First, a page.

A substantial increase in new vehicle exports was expected to materialise from March, 2016 onwards and, at this stage, industry projections for exports during 2016 showed an improvement of around 40 000 vehicles or about 12% to an anticipated 375 000 export units. Domestically, a number of key indicators including the Purchasing Managers’ Index (PMI) and the Reserve Banks’ leading indicator suggested that the South African economy would experience a difficult year. In light of poor economic growth prospects with GDP growth estimated at 0.5% at best and given the likelihood of well above inflation new vehicle price increases as well as prospects of further interest rate hikes – the outlook for 2016 in terms of domestic new vehicle sales had deteriorated and had been reviewed downwards. At this stage the consumer demand sensitive new car market was anticipated to decline by around 9% in volume terms to about 375 000 units in 2016 down from the 412 826 new cars sold in 2015. New commercial vehicle sales were expected to perform slightly better with declines of between 3% and 5% expected in volume terms.
Ford records its best January yet
Ford Motor Company of Southern Africa (FMCSA) has carried the strong sales momentum it achieved throughout last year into 2016, recording its best-ever January with a total of 6 524 vehicles sold and its best-ever market share for the month of 14.7%.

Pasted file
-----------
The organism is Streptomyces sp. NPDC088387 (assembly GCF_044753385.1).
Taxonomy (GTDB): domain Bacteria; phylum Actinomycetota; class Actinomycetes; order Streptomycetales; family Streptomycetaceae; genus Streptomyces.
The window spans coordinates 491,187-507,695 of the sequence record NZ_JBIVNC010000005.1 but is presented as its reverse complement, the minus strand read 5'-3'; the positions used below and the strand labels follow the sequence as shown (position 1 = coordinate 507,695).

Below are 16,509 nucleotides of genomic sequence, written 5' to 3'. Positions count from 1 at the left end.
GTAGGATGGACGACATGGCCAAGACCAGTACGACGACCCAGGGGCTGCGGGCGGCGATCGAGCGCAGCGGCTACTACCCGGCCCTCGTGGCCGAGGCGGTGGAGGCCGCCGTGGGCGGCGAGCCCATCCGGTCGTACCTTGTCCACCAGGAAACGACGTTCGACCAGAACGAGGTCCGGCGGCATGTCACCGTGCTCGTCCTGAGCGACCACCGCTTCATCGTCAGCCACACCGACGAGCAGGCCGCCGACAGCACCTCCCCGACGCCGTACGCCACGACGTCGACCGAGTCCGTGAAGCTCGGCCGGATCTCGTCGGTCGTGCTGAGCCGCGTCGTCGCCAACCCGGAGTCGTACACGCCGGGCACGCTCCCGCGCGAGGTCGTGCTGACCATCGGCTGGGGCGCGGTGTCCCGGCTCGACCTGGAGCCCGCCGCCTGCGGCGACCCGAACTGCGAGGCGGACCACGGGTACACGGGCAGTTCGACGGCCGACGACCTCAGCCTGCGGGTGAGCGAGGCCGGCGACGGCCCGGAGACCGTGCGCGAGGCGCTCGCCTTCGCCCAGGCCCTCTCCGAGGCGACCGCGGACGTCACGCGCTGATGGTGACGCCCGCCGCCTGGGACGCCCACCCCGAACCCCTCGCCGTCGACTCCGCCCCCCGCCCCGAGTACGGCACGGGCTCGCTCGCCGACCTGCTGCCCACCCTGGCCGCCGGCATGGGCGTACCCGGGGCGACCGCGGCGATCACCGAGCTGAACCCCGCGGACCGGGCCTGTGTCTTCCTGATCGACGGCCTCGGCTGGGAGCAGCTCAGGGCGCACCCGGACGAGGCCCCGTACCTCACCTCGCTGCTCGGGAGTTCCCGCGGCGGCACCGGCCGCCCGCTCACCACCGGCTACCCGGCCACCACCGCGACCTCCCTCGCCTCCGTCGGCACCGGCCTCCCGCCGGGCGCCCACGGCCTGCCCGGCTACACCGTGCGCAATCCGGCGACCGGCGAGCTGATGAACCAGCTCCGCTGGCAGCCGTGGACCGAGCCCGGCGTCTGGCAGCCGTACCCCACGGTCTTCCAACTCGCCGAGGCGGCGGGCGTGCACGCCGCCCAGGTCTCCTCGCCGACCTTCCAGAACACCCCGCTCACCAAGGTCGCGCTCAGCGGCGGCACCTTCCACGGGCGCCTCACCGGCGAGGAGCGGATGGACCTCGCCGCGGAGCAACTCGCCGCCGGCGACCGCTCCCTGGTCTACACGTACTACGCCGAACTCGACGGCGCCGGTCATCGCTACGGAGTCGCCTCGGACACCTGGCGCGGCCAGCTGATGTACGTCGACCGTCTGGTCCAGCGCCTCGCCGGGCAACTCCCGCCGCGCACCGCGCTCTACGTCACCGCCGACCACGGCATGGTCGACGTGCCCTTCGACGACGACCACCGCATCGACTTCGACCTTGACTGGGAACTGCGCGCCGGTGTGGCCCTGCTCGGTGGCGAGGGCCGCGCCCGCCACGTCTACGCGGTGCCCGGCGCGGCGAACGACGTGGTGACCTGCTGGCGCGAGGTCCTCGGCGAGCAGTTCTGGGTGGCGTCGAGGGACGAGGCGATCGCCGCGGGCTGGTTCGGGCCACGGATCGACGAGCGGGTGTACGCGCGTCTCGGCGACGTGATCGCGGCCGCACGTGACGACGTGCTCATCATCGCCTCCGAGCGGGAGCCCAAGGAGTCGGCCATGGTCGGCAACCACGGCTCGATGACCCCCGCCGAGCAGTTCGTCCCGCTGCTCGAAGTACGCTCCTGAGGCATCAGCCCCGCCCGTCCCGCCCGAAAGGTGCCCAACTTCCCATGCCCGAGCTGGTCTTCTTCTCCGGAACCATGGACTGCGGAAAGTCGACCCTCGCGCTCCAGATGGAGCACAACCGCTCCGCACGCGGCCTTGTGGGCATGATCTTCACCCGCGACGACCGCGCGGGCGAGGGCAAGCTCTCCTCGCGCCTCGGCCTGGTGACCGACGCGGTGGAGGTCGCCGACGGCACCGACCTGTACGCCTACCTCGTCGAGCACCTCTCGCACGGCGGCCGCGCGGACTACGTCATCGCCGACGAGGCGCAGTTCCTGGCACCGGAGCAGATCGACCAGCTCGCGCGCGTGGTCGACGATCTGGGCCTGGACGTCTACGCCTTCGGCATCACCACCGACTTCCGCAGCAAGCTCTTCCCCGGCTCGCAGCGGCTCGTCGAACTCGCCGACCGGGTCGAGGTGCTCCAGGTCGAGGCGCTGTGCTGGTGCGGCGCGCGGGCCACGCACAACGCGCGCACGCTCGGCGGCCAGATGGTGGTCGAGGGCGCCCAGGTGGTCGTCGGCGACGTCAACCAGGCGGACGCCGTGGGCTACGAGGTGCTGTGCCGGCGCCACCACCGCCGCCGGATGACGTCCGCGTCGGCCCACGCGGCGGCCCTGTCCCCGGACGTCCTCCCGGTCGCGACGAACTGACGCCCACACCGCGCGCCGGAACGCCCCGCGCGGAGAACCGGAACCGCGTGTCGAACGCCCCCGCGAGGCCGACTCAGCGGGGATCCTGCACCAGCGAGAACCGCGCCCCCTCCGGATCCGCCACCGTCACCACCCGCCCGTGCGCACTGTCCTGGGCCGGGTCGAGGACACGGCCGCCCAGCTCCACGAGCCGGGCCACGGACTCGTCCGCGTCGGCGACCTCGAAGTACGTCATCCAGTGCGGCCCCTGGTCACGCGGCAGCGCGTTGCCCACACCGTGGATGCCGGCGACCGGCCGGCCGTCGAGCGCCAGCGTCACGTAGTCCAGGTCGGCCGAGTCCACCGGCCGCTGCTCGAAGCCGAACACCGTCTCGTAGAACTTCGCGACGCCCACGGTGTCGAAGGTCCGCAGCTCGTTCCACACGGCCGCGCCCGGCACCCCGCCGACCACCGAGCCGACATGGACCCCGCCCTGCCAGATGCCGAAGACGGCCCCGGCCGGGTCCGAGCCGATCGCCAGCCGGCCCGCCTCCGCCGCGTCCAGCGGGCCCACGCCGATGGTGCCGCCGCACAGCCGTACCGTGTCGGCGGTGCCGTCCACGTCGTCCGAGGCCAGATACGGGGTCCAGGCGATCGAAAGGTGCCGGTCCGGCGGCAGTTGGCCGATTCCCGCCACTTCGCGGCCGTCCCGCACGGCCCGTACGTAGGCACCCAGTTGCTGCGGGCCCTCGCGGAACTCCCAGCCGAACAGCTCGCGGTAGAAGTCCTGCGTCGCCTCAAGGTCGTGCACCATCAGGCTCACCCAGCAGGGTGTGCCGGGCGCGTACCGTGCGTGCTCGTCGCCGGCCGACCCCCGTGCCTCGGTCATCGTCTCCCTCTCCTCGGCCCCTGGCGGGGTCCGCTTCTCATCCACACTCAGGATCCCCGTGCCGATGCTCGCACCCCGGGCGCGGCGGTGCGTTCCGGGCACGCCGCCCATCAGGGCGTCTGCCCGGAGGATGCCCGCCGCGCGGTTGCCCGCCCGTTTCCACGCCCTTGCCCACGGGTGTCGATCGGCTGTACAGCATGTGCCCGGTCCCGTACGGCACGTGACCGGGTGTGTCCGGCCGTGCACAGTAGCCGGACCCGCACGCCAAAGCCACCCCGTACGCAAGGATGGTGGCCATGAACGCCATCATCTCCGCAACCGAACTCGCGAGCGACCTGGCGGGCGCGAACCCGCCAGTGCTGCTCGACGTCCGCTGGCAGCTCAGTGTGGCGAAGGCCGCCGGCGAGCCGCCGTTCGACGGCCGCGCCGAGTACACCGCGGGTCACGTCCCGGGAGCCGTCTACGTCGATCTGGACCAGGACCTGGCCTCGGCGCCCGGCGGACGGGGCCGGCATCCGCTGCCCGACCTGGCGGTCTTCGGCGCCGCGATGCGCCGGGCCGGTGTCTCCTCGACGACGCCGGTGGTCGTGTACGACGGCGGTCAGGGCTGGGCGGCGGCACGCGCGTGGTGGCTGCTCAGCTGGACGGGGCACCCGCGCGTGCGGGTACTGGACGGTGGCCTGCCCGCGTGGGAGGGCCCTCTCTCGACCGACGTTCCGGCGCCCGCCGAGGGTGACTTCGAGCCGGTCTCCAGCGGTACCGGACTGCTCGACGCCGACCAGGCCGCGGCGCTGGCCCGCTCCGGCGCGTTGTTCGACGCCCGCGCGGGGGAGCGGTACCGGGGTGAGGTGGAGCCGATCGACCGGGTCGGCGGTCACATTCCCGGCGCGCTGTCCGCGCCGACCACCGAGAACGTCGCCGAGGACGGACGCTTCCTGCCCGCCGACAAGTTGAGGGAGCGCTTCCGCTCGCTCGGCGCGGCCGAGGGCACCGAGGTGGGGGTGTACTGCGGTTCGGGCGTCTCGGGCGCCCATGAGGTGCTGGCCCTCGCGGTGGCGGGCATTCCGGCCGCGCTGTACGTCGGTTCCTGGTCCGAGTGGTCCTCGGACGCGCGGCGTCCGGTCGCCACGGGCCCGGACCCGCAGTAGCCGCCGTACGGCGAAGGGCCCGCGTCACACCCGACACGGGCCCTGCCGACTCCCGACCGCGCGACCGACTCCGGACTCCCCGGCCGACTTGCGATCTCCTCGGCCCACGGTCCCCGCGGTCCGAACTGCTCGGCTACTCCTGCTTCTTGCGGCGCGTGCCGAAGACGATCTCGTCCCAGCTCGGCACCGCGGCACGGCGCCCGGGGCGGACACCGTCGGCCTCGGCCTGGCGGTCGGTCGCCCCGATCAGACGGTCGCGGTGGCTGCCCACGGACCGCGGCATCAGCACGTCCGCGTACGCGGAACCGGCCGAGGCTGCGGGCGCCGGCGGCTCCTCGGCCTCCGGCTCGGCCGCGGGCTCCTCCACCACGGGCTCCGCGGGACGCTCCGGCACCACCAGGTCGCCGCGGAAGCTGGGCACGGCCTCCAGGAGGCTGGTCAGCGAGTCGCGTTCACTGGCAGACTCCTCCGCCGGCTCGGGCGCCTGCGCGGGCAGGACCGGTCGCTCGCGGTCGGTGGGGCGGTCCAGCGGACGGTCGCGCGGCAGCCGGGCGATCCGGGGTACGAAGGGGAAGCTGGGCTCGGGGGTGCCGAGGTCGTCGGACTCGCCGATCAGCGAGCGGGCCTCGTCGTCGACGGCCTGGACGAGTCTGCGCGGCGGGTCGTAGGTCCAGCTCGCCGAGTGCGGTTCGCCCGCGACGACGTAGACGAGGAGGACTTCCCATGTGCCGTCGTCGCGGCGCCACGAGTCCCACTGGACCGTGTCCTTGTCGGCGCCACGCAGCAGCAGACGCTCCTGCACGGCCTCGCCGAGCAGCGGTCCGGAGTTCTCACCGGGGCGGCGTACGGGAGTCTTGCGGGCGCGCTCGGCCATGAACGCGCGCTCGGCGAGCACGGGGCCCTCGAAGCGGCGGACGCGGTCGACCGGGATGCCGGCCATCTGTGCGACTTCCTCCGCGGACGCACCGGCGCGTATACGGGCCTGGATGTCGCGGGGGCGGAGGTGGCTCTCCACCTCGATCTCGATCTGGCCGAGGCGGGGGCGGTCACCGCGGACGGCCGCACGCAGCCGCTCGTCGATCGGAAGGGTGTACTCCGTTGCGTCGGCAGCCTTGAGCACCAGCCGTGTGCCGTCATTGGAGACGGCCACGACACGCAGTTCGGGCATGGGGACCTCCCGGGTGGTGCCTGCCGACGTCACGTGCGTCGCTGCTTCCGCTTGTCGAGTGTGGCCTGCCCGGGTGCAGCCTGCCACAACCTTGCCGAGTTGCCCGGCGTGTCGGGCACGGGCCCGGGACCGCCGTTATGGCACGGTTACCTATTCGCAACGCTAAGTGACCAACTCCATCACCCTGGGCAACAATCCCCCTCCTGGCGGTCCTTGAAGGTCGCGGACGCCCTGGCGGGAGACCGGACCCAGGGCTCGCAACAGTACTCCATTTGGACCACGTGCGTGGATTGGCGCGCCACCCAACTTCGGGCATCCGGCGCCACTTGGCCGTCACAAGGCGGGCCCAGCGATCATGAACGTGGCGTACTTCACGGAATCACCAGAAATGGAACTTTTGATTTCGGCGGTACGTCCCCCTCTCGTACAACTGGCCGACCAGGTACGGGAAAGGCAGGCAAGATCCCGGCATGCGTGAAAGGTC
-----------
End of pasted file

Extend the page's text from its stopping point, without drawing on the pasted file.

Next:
The January volume represents a 15% increase compared to the corresponding month last year, and 2.8% up on the December 2015 results – once again a positive growth trend for Ford in the face of weak overall market trends.
“The motor industry has been under significant pressure over the last year, but we are delighted that Ford has been able to achieve significant and consistent gains, which has continued into 2016,” says Neale Hill, Ford Motor Company of Southern Africa Director of Marketing Sales and Service.
“Along with the new sales records for January, it’s also important to note that Ford was the second best brand through the retail channel. This means individual customers are spending their own money on our vehicles, and we aren’t relying heavily on rental, fleet and government sales.